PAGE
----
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    Effects of Saphris and Prolixin
    Joessister posted:
    Hello everyone - i'm new to this but it's my brother I'm concerned about. He's schizophrenic and has been on prolixin for many years. About 2 weeks ago, the docs added saphris. The combination has elevated his anxiety, paranoia and dilusions. He has one friend, but now he's paranoia has him thinking that there's a motive to this new friendship. He's awake all night, calls us for help and I'm at my wits end! Has anyone experienced anything like this? He lives in Vegas and I'm in North Carolina so it's hard for me to help him. Thank you for anything you can tell me.
    larsstarscanary responded:
    If he calls you in the middle of the night and at odd hours, ask him to call at very specific hours instead.

    I had to tell my schizophrenic friend not to call me beyond 5:59. Before I got that specific, he was calling at will. Just because he's experiencing symptoms, doesn't mean that his illness entitles him to walk all over me.

    Ask your brother if he thinks the added medication is helping...

    What kind of mental health community resources are in his area? What is his schedule like? Does he have enough activities to keep him busy. It sounds like he needs a change in medication, or a day treatment program or a PROS program.
    Joessister replied to larsstarscanary's response:
    Hi and thanks for responding. The added saphris made him worse than ever! Psychosis that I've never heard before. When he went back to his clinic, I think he refused his shot of prolixin too. He's all over the map now. He's paranoid, normally, but he's barracaded himself in his apartment, won't give me his new address over the phone, won't tell me when his med appts are. He has a case manager (probably last 15 years) that has probably washed his hands of him by now; His schedule? He can't work - no doubt about that. So he locks himself in the apt, looks at the walls, (no TV) and thinks about the past. Then he calls me or my other brother and gets incredibly hostile to the point where one of us hangs up. The last time they changed his meds, he told them that something wasn't right but the doctor said he wasn't going to 'see-saw' and kept him on it.....he wound up in the hospital. He keeps talking about a day program, but that's all he does so I don't know. What is a PROS program? That's a new one for me.
    larsstarscanary replied to Joessister's response:
    My friend doesn't really want to leave his apartment, either. Whenever one paranoid scenario in his head is proven false, he already has another one in its place. My friend won't talk about anything over the phone, either. He looks at the walls all day, too. I've encouraged him to take up hobbies, or watch tv--At least he's watching television now, though without the volume on.

    The television was a hard thing for me to watch when I was not feeling well myself.

    A case manager should understand that people with mental illnesses have many different problems that recur. I hope the CM has not washed his/her hands of him.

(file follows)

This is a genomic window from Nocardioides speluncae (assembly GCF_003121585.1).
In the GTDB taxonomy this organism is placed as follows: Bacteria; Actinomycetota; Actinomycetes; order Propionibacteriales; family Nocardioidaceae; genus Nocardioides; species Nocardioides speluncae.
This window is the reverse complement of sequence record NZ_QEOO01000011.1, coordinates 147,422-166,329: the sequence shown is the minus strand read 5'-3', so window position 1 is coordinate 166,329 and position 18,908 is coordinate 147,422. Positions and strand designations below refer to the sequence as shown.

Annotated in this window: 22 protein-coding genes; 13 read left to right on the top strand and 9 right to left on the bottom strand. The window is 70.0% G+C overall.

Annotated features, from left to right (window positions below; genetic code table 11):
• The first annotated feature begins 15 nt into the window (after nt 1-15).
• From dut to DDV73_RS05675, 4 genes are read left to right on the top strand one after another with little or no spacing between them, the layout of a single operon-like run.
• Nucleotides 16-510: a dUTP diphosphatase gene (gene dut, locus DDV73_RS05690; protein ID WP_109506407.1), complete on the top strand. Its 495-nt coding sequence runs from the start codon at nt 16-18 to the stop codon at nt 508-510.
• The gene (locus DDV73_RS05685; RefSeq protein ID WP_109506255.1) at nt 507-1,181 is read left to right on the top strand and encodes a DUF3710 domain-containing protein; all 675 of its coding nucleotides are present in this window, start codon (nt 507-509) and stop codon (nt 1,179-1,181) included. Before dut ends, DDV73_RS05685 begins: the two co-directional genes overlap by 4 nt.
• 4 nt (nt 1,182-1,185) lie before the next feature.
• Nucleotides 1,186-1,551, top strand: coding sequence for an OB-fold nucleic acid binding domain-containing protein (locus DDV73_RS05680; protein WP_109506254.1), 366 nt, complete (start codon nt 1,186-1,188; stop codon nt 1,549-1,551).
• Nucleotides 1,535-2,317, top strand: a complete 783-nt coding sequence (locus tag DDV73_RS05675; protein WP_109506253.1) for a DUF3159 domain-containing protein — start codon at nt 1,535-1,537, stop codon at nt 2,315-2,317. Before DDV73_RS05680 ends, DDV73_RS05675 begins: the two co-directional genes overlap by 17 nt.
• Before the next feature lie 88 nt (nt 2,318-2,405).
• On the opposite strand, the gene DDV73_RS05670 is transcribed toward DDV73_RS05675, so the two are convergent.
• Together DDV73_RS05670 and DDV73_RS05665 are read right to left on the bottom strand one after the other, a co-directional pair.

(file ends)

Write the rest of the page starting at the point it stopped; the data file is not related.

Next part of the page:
I had a doctor who didn't listen to me when I was trying to avoid hospitalization--After I got out of the hospital, he apologized to me for his inattention. Then he blamed me. (This doctor didn't know about answering machines--He was really old-fashioned and thought he got a wrong number because he didn't hear a woman's voice on the message announcement. In effect, he never returned any of my urgent-but-unanswered calls.

    A relative would call me and act out on the phone until I finally said in a calm voice that I couldn't help him; that he needed to see a psychiatrist. I had to say that each time he called until I had to change my phone number. He did get the help he needed when he finally hit rock bottom. I realized that there wasn't anything I could have done for him. He had to do for himself.

    I don't know if PROS is all over the country. It stands for Personal Recovery Oriented Services.

    If he's in a day treatment program and actively participating, that is very good, because it means he's serious about recovering to whatever extent that might be. If he goes to a day treatment program and just sits in groups, well, that's okay--At least he's getting something out of it and adds structure to his life. It doesn't sound like he's able to work right now, not with blockading himself in the apartment, not wanting to talk on the phone, etc.

    It took 10 or 11 years before they finally got the right combination of medication for me. They are still trying to find my friend the right kind of medication. has support groups for people with mental health issues and their families. was a good resource for me for awhile. I don't know if it still exists.

    It's late and I'm tired, but I want to add that you might feel responsible or guilty about not being able to help him. I hope you won't do that to your self.

    All the best.

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